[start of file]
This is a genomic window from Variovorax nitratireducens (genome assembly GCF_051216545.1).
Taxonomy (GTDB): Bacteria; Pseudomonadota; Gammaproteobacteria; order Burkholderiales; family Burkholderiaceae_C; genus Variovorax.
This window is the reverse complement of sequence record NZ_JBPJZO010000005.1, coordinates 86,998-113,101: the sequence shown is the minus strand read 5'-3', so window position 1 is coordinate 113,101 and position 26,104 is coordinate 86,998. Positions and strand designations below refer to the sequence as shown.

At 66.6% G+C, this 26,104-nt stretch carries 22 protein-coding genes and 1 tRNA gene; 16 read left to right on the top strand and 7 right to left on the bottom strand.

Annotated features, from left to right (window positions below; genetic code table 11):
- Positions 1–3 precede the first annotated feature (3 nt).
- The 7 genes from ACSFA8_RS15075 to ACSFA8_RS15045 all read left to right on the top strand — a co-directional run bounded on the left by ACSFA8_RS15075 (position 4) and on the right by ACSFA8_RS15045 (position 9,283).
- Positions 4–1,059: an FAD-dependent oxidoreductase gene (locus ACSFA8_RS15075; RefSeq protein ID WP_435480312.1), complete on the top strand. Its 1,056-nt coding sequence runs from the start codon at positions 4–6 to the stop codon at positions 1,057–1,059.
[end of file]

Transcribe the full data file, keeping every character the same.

This is a genomic window from Variovorax nitratireducens (genome assembly GCF_051216545.1).
Taxonomy (GTDB): Bacteria; Pseudomonadota; Gammaproteobacteria; order Burkholderiales; family Burkholderiaceae_C; genus Variovorax.
This window is the reverse complement of sequence record NZ_JBPJZO010000005.1, coordinates 86,998-113,101: the sequence shown is the minus strand read 5'-3', so window position 1 is coordinate 113,101 and position 26,104 is coordinate 86,998. Positions and strand designations below refer to the sequence as shown.

At 66.6% G+C, this 26,104-nt stretch carries 22 protein-coding genes and 1 tRNA gene; 16 read left to right on the top strand and 7 right to left on the bottom strand.

Annotated features, from left to right (window positions below; genetic code table 11):
- Positions 1–3 precede the first annotated feature (3 nt).
- The 7 genes from ACSFA8_RS15075 to ACSFA8_RS15045 all read left to right on the top strand — a co-directional run bounded on the left by ACSFA8_RS15075 (position 4) and on the right by ACSFA8_RS15045 (position 9,283).
- Positions 4–1,059: an FAD-dependent oxidoreductase gene (locus ACSFA8_RS15075; RefSeq protein ID WP_435480312.1), complete on the top strand. Its 1,056-nt coding sequence runs from the start codon at positions 4–6 to the stop codon at positions 1,057–1,059.